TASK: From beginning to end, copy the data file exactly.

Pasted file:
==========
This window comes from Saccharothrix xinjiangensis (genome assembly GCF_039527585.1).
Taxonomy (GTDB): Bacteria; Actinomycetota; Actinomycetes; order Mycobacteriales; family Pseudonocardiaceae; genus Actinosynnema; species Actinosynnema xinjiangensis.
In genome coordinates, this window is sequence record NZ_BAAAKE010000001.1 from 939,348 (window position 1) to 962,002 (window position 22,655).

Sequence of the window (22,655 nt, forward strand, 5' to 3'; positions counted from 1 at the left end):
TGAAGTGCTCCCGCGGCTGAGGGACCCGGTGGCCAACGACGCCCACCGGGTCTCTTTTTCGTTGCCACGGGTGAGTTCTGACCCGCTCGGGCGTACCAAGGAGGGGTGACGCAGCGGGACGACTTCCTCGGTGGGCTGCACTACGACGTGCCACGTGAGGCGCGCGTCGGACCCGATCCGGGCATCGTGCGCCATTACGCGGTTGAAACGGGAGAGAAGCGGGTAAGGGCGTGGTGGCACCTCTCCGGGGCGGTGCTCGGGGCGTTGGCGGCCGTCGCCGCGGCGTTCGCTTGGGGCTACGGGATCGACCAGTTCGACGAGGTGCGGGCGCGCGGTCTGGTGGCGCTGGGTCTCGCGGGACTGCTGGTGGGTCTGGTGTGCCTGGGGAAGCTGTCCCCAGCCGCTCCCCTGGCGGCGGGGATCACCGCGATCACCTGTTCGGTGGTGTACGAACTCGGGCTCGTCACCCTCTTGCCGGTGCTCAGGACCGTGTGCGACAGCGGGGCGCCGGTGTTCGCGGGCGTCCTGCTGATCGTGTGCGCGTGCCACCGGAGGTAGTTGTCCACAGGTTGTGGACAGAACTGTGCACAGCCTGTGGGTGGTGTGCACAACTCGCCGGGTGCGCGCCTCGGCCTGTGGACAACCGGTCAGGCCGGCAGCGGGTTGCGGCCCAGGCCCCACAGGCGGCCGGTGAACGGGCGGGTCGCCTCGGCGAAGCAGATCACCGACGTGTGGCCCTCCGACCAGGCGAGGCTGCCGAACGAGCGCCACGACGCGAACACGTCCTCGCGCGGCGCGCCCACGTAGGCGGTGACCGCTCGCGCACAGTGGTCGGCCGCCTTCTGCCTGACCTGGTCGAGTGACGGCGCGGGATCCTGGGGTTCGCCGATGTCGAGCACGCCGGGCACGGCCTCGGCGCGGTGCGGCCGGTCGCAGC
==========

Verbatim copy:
This window comes from Saccharothrix xinjiangensis (genome assembly GCF_039527585.1).
Taxonomy (GTDB): Bacteria; Actinomycetota; Actinomycetes; order Mycobacteriales; family Pseudonocardiaceae; genus Actinosynnema; species Actinosynnema xinjiangensis.
In genome coordinates, this window is sequence record NZ_BAAAKE010000001.1 from 939,348 (window position 1) to 962,002 (window position 22,655).

Sequence of the window (22,655 nt, forward strand, 5' to 3'; positions counted from 1 at the left end):
TGAAGTGCTCCCGCGGCTGAGGGACCCGGTGGCCAACGACGCCCACCGGGTCTCTTTTTCGTTGCCACGGGTGAGTTCTGACCCGCTCGGGCGTACCAAGGAGGGGTGACGCAGCGGGACGACTTCCTCGGTGGGCTGCACTACGACGTGCCACGTGAGGCGCGCGTCGGACCCGATCCGGGCATCGTGCGCCATTACGCGGTTGAAACGGGAGAGAAGCGGGTAAGGGCGTGGTGGCACCTCTCCGGGGCGGTGCTCGGGGCGTTGGCGGCCGTCGCCGCGGCGTTCGCTTGGGGCTACGGGATCGACCAGTTCGACGAGGTGCGGGCGCGCGGTCTGGTGGCGCTGGGTCTCGCGGGACTGCTGGTGGGTCTGGTGTGCCTGGGGAAGCTGTCCCCAGCCGCTCCCCTGGCGGCGGGGATCACCGCGATCACCTGTTCGGTGGTGTACGAACTCGGGCTCGTCACCCTCTTGCCGGTGCTCAGGACCGTGTGCGACAGCGGGGCGCCGGTGTTCGCGGGCGTCCTGCTGATCGTGTGCGCGTGCCACCGGAGGTAGTTGTCCACAGGTTGTGGACAGAACTGTGCACAGCCTGTGGGTGGTGTGCACAACTCGCCGGGTGCGCGCCTCGGCCTGTGGACAACCGGTCAGGCCGGCAGCGGGTTGCGGCCCAGGCCCCACAGGCGGCCGGTGAACGGGCGGGTCGCCTCGGCGAAGCAGATCACCGACGTGTGGCCCTCCGACCAGGCGAGGCTGCCGAACGAGCGCCACGACGCGAACACGTCCTCGCGCGGCGCGCCCACGTAGGCGGTGACCGCTCGCGCACAGTGGTCGGCCGCCTTCTGCCTGACCTGGTCGAGTGACGGCGCGGGATCCTGGGGTTCGCCGATGTCGAGCACGCCGGGCACGGCCTCGGCGCGGTGCGGCCGGTCGCAGC